Book Review: Clearing Spaces by Khi Armand

Clearing Spaces by Khi Armand
Root work + shamanism = a useful book.

The first time I was aware of how an environment affected me was in 1994-1996. I had moved to Laramie, Wyoming to go to school. The years I was there I felt unsettled, unraveling. I eventually moved away, heading for Chicago (which presented its own environmental issues) and didn’t really connect my unease with the town. Over the next few years, whenever I would travel home to visit, stopping in Laramie to see friends, the general sense of bad energy would hit me. I eventually came to recognize that the town, for whatever reason, just doesn’t jibe with me.

I think that is one of the reasons I related so strongly with Khi Armand’s Clearing Spaces.  It is a book full of advice in recognizing and diagnosing problems in one’s environment.  Armand then offers practical advice on how to address those problems.  He acknowledges, also, that some problems might not be fixed, and that, especially when dealing with genus loci, compromise might be necessary.

What I enjoyed about the book is that Armand discusses ways to treat the environment that don’t involve feng shui.  In fact, he introduces several concepts and practices that I had never heard of before.  For example, he talks about Ho’oponopono, a Hawaiian healing technique of reconciliation.  The idea of coming to terms with your environment, rather than trying to impose your will on it, was particularly interesting to me.

The book is grounded in root work, shamanism and paganism, with an understanding of and reference to the cultures that contributed to those paths or “modalities”. This blend of various paths feels organic rather than forced in his prose.  Armand also uses the term “technology” in references to practices like smudging, feng shui and the like.  It’s a call back to past times when spells and charms were worked as practical matters alongside other, mundane activities.

The greatest benefit I got from the book, however, was the introduction to the term “helping spirits.”  For years I have worked with Turtle, but eschewed the term “spirit animal” so as to not participate in cultural appropriation.  No other terms ever encompassed what Turtle means to me, though.  But when I read “helping spirits” it was like a light clicked on in my head!  It’s not an exaggeration to say that learning this term has helped my relationship to Turtle grow and deepen over the last few months.

Finally, on a completely aesthetic note, this is one of the most attractively laid out books I’ve read in a long time.  Flipping through it felt good.  I spent some of my time reading, just looking over the pages, admiring the design.  That sort of attention to the page space is completely in keeping with the rest of the book.

 

Sew Craft: Research Reading List

I have spent the last year on research for Sew Craft.  I’ve made liberal use of the interlibrary loan department of my local library to get a hold of various books on two main topics: sewing and magic.  As much as I love research, though, there comes a time when you need to put butt in chair and write (or sew).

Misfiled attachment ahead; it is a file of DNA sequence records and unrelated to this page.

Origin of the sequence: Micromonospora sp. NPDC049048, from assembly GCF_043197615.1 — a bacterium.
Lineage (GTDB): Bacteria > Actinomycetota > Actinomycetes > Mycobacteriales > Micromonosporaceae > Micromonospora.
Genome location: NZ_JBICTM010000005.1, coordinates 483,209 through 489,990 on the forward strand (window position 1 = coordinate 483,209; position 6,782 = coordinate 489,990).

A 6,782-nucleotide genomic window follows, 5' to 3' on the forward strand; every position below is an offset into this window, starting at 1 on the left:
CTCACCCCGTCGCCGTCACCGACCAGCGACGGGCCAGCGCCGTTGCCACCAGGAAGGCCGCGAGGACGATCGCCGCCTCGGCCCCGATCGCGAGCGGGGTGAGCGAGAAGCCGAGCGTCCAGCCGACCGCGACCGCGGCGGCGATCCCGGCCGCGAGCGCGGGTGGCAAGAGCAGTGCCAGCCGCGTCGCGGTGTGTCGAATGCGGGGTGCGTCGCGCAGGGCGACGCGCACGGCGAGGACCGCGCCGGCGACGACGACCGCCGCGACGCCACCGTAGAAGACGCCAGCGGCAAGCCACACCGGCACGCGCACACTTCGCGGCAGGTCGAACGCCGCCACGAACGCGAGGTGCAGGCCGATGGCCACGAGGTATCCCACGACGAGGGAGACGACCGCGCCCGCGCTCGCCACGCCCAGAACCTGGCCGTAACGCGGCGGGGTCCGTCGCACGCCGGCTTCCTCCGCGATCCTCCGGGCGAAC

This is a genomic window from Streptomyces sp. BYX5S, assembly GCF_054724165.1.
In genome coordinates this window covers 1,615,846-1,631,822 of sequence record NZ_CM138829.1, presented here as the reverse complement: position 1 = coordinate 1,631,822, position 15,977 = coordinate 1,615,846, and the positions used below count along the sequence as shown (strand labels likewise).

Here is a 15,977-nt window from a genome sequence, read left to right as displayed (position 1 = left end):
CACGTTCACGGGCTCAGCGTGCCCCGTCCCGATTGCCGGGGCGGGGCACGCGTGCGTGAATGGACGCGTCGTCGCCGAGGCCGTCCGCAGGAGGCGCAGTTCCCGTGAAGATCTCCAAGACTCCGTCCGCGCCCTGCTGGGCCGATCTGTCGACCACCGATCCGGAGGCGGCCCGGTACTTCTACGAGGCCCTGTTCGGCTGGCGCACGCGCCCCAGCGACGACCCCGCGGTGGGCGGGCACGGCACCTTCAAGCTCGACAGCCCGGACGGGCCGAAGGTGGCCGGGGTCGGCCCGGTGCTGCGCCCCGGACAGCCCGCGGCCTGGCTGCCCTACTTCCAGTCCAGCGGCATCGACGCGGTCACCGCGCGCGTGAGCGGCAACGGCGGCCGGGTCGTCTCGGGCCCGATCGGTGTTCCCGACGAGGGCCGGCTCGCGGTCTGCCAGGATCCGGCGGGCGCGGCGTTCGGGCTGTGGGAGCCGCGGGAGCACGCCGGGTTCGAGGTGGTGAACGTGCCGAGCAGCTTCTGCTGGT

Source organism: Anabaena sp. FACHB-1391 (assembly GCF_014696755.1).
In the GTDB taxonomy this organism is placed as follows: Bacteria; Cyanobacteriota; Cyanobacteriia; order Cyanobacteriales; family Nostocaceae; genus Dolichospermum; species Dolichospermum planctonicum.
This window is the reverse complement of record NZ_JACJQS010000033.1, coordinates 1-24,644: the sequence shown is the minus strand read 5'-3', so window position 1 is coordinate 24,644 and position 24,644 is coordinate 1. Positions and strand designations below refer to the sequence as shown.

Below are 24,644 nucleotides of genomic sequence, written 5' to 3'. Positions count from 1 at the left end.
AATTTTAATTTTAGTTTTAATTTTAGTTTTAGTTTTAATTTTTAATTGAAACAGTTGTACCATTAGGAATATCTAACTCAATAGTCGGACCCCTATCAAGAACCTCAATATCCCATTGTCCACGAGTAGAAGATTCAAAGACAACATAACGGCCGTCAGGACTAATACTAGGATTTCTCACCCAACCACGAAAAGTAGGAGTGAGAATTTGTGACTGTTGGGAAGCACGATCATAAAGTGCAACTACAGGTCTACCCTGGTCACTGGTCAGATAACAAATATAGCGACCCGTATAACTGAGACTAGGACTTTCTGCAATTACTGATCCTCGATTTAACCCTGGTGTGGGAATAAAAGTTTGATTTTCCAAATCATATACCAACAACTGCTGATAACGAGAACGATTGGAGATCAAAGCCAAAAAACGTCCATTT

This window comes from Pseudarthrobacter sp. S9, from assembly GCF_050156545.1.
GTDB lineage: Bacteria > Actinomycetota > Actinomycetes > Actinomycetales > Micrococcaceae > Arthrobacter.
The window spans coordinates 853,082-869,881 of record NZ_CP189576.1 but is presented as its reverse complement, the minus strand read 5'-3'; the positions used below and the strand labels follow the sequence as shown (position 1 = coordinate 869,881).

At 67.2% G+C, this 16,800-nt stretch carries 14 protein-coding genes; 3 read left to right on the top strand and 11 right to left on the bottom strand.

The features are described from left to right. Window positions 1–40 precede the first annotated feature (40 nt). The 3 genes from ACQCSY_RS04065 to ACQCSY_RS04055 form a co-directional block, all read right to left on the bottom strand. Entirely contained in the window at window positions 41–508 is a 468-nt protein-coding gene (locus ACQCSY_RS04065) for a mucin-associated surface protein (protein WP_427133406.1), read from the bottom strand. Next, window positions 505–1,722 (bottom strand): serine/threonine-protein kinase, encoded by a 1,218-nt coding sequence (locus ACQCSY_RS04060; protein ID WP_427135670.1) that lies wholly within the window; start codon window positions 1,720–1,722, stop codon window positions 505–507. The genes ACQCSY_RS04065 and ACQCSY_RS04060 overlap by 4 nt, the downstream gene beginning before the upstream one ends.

Below is an incomplete list of the books I’ve read over the last year.  I left off the books on gardening, fashion and pattern-making that weren’t being used for research. They’re presented in no particular order, and mostly just as a demonstration of what is involved in writing a book.

  1. The Herbal Alchemist’s Handbook by Karen Harrison
  2. By Spellbook & Candle by Mélusine Draco
  3. The Point of the Needle by Dorothy Bromiley Phelan
  4. The Dress Detective by Ingrid Mida & Alexandra Kim
  5. Old World Witchcraft by Raven Grimassi
  6. The Book of English Magic by Phillip Carr-Gromm & Richard Heygate
  7. The Tradition of Household Spirits by Claude LeCouteaux
  8. Irish Witchcraft from an Irish Witch by Lora O’Brien
  9. The devil’s Cloth by Michel Pastoureau
  10. Trolldom by Johannes Björn Gardbäck
  11. Made from Scratch: Reclaiming the Pleasures of the American Hearth by Jean Zimmerman
  12. Clearing Spaces by Khi Armand
  13. Empire of Cotton by Sven Beckert
  14. The Subversive Stitch by Rozsika Parker
  15. A Grimoire for Modern Cunningfolk by Peter Paddon
  16. Nomadic Felts by Stephanie Bunn
  17. Printed Textiles by Linda Eaton
  18. The Good Witch’s Guide by Shawn Robbins & Charity Bedell
  19. A History of Witchcraft by Jeffrey B. Russell & Brooks Alexander
  20. The Hearth Witch’s Compendium by Anna Franklin
  21. Farmhouse Witchcraft by Penny Parker
  22. The Witch’s Cauldron by Laura Tempest Zakroff
  23. A Witch’s Guide to Faery Folk by Edain McCoy
  24. Grimoire of a Kitchen Witch by Rachel Patterson
  25. A Witch’s World of Magick by Melanie Marquis
  26. Hedgewitch by Silver Ravenwolf
  27. The Flame and the Cauldron by Orion Foxwood
  28. A Witch’s Halloween by Gerina Dunwich
  29. Earth Power by Scott Cunningham
  30. Cunning-folk: Popular Magic in English History by Owen davies
  31. Cunningfolk & Familiar Spirits: Shamanistic Visionary Traditions in Early Modern British Witchcraft and Magic by Emma Wilby
  32. The Cunningman’s Handbook by Jim Baker
  33. Green Witchcraft by Ann Moura
  34. Muslin by Sonia Ashmore
  35. Textiles: The Whole Story by Beverly Gordon
  36. Forgotten Ways for Modern Days by Rachelle Blondel
  37. Natural Color by Sasha Duerr
  38. Women’s Work by Elizabeth Wayland Barber
  39. Practical Sigil Magic by Frater U.D.
  40. A Witch’s Runes by Susan Sheppard
  41. Homemade Magic by Lon Milo DuQuette
  42. The Book of Forgotten Crafts by Paul Felix, Siân Ellis & Tom Quinn
  43. Witchy Crafts: 60 Enchanted Projects for the Creative Witch by Lexa Olick